Wednesday, August 10, 2011

Fiber… Hold On

Fiber… Hold On

By Tim Ard, Forest Applications Training, Inc.

My Dad use to remind me of an old saying when it comes to finances, “It’s not how much you make, It’s how much you keep that makes one wealthy.” That analogy is fresh in my mind as the stock market continues to plummet today. Fiber and or money must have a good solid base to be strong, versatile and reach your goal.

Hinge wood is very similar to finances - It is important to plan a hinge of fiber that stays through the fall of the tree or limb, remains attached until the target goal is reached.

The hinge wood or holding wood, as it is sometimes referred to, is a strip of fiber which attaches the stump to the stem, limb or trunk as it’s falling in a removal process. It works very similar to a metal hinge placed on a door to keep it swinging perfectly to the latch. Strong, mechanical, yet flexible to accomplish the important task.

How do I know if the hinge fiber is good?

In short look! Examine the fiber as you begin your cut. Good fiber has some moisture content and is flexible to bend and consistently break from its back to its front.

In anticipation of inferior fiber you can perform several examinations.

  • Look at the outer surface of the tree for imperfections, loose bark, conks or other signs of decay.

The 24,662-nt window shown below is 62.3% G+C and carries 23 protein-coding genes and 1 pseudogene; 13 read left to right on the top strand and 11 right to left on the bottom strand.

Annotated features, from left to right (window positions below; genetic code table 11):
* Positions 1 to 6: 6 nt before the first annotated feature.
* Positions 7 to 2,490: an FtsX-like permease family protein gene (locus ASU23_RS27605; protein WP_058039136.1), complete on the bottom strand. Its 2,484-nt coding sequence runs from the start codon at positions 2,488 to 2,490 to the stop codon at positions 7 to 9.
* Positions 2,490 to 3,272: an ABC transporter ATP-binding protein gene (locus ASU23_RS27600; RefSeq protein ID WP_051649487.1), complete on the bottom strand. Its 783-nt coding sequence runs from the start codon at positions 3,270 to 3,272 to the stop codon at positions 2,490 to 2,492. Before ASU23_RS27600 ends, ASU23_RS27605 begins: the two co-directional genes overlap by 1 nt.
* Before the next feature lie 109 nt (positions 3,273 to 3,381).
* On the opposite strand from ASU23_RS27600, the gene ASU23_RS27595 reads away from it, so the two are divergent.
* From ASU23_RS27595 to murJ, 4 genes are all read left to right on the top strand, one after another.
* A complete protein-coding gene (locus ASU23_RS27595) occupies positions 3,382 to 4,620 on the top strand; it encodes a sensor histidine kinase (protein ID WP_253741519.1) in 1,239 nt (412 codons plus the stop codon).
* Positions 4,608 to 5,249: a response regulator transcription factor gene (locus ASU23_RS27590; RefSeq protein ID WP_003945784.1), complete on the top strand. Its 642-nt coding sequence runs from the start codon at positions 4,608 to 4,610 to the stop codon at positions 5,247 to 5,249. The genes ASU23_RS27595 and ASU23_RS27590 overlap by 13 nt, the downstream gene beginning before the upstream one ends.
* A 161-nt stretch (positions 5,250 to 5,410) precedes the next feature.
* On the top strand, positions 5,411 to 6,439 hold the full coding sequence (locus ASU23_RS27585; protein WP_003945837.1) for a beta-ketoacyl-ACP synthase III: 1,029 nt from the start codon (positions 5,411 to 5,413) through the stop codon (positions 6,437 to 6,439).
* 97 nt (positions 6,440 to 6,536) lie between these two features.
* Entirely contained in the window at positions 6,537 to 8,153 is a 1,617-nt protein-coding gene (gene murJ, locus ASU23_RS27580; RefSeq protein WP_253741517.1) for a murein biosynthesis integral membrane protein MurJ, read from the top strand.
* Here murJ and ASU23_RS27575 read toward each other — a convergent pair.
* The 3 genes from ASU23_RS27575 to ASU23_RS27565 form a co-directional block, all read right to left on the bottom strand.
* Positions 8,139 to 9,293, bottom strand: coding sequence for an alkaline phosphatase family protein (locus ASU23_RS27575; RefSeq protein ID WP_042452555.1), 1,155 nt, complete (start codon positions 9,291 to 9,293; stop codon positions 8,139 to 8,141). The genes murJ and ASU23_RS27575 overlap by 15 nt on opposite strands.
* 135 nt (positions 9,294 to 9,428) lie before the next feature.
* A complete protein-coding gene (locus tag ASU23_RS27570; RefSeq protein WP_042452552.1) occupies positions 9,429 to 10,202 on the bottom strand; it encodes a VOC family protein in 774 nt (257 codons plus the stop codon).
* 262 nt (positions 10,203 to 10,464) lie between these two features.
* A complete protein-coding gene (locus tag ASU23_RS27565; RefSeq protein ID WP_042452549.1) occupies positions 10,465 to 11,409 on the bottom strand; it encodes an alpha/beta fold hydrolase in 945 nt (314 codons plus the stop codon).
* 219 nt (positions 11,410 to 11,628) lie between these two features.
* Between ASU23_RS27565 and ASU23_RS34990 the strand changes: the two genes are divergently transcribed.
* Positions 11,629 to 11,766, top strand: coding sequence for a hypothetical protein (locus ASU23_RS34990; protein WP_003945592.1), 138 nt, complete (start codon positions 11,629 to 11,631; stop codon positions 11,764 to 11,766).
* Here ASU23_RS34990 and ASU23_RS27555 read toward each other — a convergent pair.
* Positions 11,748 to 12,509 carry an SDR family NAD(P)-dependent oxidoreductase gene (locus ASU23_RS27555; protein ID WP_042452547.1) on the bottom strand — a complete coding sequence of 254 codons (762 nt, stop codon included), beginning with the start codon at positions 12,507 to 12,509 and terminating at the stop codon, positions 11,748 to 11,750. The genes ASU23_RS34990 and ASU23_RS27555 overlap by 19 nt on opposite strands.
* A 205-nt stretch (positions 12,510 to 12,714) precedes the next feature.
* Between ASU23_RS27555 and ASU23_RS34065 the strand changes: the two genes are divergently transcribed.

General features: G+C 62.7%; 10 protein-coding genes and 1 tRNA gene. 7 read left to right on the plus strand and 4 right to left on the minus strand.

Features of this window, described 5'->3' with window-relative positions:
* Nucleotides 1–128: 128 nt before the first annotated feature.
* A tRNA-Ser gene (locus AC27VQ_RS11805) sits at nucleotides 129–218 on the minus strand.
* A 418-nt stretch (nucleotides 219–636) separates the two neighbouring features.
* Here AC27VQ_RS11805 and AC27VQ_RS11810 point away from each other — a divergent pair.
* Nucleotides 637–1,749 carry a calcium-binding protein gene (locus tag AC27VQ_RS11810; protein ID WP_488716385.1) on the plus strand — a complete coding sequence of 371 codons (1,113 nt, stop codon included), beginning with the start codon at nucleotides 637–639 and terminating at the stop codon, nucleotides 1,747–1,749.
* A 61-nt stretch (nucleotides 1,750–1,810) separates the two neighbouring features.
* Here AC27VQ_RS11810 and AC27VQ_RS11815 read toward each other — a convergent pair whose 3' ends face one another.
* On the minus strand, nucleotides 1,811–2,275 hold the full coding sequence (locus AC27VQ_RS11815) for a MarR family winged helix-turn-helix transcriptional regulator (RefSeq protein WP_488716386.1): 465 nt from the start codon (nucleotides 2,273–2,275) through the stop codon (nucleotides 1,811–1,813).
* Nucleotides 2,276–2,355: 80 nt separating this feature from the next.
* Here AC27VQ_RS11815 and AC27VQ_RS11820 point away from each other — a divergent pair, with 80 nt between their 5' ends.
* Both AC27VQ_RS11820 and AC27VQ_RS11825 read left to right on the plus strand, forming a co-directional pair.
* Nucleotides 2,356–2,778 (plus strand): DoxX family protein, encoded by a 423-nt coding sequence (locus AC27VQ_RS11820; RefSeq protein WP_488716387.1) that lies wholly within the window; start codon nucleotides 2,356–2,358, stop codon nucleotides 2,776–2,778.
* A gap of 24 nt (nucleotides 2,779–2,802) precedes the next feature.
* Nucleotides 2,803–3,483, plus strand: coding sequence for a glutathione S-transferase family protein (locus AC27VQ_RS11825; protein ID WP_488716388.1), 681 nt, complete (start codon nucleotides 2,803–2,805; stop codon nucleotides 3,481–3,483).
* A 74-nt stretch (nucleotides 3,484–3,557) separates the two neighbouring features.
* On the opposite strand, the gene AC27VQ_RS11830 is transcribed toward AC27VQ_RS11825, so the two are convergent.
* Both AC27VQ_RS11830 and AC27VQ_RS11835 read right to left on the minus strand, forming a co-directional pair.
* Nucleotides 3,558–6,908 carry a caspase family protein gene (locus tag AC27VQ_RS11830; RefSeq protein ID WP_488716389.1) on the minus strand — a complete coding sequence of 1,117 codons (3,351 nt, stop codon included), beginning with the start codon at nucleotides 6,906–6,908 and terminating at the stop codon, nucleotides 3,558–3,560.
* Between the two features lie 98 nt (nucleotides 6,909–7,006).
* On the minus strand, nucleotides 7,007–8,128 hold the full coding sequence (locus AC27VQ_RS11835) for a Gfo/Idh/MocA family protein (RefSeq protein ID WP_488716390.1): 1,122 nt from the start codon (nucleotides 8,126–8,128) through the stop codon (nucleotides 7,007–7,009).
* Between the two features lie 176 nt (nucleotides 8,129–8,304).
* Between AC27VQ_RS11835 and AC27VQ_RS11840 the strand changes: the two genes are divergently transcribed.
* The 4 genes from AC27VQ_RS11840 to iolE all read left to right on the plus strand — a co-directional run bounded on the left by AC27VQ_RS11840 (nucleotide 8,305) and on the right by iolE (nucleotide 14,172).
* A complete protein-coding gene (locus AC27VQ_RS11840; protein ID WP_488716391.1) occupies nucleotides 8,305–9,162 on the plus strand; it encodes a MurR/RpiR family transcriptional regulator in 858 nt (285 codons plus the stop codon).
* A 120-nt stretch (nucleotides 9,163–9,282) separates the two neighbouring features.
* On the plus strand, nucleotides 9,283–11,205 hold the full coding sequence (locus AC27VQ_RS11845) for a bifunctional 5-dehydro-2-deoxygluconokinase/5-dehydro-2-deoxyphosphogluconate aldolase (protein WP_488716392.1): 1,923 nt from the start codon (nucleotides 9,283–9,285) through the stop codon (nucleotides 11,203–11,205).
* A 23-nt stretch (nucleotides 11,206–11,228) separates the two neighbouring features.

• Sound the tree for a solid or hollow sound when struck with your Shalaylee (correct spelling Shillelagh).
  • Inspect the area at the base of the tree for signs of insect dust or sap.
  • Observe any fire damage that may have effected fiber strength.
  • Check, after making your notch, for soft or rotted fiber behind the notch.
  • Cracks or rot in the hinge area.
  • Check the roots for signs of instability that may not support the hinge area.
  • Bore the area to examine fiber consistency.

Was it because of a certain tree?

People often ask if one tree’s fiber holds better than another. The answer is yes! However, its not as much dependent on the tree species as it is the specific tree in any given area. I find every tree is different, even if the same species. They can react differently because of the site, the weather, bugs, fire and environmental effects. So the hinge is directly effected by the material (tree) you are working with.

The back too…

Take time to observe potential fiber deficiencies over all the tree. If wedging, pushing or pulling is required, damaged or rotted fiber may not offer the support needed to safely complete the task. It may compress or even act as a pivot as you begin a cut. This could critically effect your success, so take the time, evaluate the possibilities before you begin a cut. Soft fiber, cracks or splits may not cooperate without a detailed plan for the situation.

What’s the results if I don’t?

If you make a plan, without taking good information, it’s not a plan. If you’re not focused on the material content of the hinge, it’s highly probable that it won’t be of consistency, strength and reliability to succeed. Looking for hazards and obstacles in initiating your plan is most important. However, following closely are the understanding of tree lean and proper hinge installation. If you don’t pay homage to these things you are working the wild side and destined to failure sometime soon. As they say, “ Make a plan and work the plan.” It’s the best way to keep what you make!